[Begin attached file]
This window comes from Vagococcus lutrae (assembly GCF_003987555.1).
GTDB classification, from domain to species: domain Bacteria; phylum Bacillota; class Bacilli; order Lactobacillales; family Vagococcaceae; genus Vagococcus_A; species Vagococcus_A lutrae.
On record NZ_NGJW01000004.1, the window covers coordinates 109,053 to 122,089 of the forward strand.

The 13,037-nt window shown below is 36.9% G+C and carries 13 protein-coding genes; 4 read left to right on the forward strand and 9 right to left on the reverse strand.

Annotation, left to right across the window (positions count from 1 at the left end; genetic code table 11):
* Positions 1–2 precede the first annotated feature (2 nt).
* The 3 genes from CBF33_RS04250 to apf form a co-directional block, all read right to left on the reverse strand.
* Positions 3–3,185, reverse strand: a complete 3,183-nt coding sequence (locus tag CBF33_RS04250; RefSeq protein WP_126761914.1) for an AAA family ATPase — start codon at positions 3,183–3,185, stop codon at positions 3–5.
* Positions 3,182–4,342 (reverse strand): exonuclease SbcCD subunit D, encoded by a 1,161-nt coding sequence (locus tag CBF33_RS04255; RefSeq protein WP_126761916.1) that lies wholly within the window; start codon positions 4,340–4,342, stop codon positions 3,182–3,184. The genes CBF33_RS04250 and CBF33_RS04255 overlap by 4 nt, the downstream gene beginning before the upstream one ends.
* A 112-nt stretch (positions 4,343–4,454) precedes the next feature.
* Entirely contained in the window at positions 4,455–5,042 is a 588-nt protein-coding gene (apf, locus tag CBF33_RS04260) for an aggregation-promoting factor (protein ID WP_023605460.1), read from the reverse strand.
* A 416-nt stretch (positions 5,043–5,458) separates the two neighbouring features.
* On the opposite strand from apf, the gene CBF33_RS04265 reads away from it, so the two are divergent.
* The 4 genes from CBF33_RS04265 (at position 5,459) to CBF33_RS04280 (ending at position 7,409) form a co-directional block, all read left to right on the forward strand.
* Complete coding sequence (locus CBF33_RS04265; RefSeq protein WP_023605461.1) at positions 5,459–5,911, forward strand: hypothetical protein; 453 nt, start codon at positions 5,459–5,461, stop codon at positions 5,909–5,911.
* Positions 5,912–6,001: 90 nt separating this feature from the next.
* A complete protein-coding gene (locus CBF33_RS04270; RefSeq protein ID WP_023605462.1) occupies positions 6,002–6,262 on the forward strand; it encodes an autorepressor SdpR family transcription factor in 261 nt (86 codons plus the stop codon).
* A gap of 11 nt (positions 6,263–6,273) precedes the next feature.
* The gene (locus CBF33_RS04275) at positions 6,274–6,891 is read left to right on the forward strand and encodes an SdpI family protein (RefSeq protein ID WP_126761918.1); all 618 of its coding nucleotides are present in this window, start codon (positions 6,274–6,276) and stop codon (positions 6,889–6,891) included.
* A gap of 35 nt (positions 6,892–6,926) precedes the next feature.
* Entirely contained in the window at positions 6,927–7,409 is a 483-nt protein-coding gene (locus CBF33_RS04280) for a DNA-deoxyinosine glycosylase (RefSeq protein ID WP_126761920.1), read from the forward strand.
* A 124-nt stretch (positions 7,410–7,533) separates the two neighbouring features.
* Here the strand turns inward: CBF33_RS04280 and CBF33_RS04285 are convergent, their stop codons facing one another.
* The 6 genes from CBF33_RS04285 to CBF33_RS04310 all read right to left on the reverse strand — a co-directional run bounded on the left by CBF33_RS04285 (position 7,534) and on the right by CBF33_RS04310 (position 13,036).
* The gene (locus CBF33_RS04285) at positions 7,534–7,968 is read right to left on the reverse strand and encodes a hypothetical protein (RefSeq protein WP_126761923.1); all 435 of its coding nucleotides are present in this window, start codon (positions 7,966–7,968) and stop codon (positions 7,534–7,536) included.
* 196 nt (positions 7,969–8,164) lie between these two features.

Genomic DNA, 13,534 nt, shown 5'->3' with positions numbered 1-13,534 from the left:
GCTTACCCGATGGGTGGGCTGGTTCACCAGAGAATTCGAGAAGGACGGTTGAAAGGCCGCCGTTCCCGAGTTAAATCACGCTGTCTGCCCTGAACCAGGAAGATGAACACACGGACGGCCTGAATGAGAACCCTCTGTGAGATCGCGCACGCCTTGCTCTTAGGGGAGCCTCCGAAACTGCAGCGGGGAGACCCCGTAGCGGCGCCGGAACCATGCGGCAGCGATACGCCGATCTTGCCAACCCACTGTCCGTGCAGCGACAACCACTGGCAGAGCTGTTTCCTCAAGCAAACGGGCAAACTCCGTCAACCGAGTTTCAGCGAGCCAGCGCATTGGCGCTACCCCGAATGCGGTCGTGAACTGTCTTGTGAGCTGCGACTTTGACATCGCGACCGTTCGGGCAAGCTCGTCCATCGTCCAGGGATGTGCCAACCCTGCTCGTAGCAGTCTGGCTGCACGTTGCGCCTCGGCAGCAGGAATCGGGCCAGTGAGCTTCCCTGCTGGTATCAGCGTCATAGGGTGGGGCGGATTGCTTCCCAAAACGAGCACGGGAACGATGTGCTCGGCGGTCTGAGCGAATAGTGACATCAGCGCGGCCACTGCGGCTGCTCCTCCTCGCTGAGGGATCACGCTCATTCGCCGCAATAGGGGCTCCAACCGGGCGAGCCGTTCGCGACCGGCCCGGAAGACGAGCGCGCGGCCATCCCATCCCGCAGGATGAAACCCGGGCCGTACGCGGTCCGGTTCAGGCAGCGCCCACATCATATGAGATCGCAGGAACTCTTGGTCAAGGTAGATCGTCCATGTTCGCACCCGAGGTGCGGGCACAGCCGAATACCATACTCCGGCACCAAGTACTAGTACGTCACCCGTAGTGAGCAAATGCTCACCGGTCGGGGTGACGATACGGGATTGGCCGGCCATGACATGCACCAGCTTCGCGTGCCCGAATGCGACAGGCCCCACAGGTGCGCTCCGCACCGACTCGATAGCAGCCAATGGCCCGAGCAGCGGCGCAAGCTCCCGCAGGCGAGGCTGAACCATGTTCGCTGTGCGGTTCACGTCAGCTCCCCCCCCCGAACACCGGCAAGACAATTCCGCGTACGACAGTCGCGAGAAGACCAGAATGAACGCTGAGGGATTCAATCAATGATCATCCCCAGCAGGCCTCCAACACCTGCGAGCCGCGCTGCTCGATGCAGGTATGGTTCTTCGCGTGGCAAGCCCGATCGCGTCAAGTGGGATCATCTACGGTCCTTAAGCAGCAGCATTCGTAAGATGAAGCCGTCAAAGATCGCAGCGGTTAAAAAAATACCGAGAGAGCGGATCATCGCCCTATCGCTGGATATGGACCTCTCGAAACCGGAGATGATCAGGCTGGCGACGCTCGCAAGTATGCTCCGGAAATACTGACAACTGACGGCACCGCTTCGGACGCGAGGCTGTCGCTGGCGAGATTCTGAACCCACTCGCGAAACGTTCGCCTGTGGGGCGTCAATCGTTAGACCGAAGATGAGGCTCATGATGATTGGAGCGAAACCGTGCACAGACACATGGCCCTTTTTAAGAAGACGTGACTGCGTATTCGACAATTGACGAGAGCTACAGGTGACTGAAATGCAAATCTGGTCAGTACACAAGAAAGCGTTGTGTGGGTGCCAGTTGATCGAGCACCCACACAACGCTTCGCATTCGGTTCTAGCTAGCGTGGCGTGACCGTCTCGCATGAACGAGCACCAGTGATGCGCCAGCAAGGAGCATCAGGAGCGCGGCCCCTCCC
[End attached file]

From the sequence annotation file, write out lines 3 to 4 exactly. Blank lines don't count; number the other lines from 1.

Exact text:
On record NZ_NGJW01000004.1, the window covers coordinates 109,053 to 122,089 of the forward strand.

The 13,037-nt window shown below is 36.9% G+C and carries 13 protein-coding genes; 4 read left to right on the forward strand and 9 right to left on the reverse strand.